That should work. The problem is that all the stuff and passwords, too are sent in the clear over the web. This is the insecure part. Folks may be able to learn how to get into your system and do bad things. I urge you to try using sftp or scp for your work. It is just as easy. You set up sshd on your system and the others use putty or scp to transfer stuff. The keys are then exchanged in encrypted form. That is much safer. see OpenSSH manuals
You can even save users the bother of typing passwords if you can distribute keys in a secure way (gpg, for instance).
 
Old 04-12-2007, 08:18 AM   #13
flamingvan
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I've been using FTP for 15 years and I've never had a problem, but I'm sure you're. I'll work on getting SFTP up. Better safe than sorry.
 
Old 04-12-2007, 10:03 AM   #14
RobertP
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Quote:
Originally Posted by flamingvan
I've been using FTP for 15 years and I've never had a problem, but I'm sure you're. I'll work on getting SFTP up. Better safe than sorry.
The choices we make about security depend on the value of what is protected. If it is just some silly fun stuff, you probably do not mind if the world sees it. However, I have seen servers on the web get knocked on every minute or so all day long, so I know there are folks out there looking for trouble. With ftp, they could change or delete something, or put in an executable, have it phone home and take over your machine just like the horror stories we hear from the world of Windows. There is no point in having a system if unwanted users take up all its resources. You need to limit what users can do with ftp and who can do it. If the intruder can discover your users ids and perhaps their passwords, they can do anything your normal users can do. Be careful. You trust your normal users, most likely, but an intruder could pretend to be one.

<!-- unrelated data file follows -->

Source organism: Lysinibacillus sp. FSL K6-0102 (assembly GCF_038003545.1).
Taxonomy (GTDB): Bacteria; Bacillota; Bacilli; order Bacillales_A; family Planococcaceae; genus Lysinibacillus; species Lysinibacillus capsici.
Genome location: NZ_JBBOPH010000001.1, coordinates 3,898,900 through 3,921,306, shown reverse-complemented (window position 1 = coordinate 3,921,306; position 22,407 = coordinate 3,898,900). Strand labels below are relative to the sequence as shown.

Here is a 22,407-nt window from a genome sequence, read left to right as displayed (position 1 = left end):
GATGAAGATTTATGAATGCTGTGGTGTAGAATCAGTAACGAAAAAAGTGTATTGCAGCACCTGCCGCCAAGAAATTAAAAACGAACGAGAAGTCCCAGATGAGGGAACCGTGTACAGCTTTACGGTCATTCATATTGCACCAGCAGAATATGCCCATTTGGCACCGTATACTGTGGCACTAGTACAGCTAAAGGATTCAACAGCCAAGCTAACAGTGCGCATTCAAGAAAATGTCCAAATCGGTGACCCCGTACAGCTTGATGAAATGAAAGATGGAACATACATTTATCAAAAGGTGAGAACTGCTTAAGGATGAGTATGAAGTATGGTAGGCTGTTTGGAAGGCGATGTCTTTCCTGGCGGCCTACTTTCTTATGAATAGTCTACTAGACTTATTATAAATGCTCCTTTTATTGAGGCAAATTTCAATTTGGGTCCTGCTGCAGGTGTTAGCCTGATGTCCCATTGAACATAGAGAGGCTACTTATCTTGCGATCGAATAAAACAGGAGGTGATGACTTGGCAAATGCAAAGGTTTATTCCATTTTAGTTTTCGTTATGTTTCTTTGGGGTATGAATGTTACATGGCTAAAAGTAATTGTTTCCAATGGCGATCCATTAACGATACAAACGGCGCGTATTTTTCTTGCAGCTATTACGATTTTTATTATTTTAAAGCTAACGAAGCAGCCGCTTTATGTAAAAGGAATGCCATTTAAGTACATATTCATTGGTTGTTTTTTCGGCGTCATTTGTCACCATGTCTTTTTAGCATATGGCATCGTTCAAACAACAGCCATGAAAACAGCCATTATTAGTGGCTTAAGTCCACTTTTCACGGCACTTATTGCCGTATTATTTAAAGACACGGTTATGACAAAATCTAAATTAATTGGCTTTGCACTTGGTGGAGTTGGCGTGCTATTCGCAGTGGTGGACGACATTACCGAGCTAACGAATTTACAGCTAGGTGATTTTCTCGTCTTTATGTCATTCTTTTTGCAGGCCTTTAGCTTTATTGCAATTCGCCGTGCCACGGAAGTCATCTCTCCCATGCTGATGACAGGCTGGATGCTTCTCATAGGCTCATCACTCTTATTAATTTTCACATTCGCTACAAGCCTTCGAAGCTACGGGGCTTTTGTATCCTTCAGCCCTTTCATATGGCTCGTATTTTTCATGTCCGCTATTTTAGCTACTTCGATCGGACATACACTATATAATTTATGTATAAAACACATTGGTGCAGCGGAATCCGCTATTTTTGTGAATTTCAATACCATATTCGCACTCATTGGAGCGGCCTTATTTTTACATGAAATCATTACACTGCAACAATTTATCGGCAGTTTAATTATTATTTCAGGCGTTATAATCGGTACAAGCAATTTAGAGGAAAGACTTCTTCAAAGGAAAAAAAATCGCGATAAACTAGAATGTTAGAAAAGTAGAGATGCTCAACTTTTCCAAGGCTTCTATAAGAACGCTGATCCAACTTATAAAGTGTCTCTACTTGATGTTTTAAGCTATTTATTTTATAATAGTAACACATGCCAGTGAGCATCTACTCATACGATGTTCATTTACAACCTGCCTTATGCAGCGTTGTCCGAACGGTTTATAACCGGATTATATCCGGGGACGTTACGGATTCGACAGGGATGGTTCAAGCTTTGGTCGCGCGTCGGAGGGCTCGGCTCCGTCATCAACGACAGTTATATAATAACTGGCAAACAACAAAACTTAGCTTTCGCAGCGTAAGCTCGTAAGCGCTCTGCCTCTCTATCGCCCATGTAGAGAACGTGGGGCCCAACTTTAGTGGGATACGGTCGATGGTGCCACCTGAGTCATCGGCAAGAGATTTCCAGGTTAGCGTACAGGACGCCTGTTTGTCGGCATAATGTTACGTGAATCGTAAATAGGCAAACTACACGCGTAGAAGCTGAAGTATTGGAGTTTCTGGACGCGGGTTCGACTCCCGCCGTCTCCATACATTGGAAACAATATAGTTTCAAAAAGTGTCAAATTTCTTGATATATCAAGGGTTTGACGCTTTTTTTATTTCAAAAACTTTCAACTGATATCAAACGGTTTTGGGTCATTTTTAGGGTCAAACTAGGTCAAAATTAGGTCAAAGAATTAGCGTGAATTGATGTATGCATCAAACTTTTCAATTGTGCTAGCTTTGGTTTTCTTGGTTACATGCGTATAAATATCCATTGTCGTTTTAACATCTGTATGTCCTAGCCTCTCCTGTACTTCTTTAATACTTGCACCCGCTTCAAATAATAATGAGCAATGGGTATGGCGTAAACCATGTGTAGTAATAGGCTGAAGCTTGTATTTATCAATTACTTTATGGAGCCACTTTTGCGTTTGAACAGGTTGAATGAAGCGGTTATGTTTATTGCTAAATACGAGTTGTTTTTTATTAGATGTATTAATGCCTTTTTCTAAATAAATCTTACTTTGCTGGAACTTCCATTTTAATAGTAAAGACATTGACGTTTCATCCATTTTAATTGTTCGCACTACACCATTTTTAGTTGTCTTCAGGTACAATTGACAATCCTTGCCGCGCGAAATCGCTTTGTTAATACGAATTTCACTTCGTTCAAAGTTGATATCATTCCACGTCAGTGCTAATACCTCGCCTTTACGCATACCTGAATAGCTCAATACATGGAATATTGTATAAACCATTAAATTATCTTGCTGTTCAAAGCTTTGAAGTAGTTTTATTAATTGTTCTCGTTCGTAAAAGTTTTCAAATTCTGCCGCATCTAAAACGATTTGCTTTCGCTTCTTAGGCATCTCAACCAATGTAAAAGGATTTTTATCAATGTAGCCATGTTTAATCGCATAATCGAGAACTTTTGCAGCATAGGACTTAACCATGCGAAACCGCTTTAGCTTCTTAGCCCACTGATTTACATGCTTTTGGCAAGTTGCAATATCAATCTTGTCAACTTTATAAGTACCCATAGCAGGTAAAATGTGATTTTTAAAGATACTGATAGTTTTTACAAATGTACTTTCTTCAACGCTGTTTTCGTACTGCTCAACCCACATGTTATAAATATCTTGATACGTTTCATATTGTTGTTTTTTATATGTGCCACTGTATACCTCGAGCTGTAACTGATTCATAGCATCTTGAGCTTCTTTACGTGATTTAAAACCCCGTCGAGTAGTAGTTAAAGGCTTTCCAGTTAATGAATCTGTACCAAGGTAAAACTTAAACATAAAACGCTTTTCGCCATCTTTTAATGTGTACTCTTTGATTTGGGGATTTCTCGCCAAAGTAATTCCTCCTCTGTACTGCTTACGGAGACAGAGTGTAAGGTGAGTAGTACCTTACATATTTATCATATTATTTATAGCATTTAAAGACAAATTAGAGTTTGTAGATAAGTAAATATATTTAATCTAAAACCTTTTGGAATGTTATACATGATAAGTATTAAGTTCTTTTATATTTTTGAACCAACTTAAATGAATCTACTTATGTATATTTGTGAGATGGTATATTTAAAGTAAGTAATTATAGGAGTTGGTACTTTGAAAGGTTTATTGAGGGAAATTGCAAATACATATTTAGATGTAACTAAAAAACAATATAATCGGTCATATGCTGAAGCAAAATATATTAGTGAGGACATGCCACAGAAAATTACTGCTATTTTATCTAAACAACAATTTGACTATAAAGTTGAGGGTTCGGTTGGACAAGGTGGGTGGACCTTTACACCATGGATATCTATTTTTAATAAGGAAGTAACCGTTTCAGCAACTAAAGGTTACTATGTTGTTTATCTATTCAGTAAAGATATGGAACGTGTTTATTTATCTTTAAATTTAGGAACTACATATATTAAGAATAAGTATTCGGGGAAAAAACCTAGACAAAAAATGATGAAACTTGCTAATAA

With OpenSSH, there is an extra layer of protection to keep the intruders out. I think it is well worth a bit of effort to use it. The OpenSWAN stuff and similar projects make it very easy for users and still keeps the others out. I use OpenSSH even within my own LAN for managing machines all over the building. It works mostly the same way to trusted machines on the web. If you have a small number of trusted machines on the web, it is not much effort to have your firewall block connections from others. It is not paranoia if they are out to get you...
 
Old 04-13-2007, 08:16 AM   #15
flamingvan
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I agree. My home server has been compromised in the past. What a drag...

Thanks for all your help. I set permissions to 775 and that has resolved the problem. I'll work on SFTP and/or look into openswan.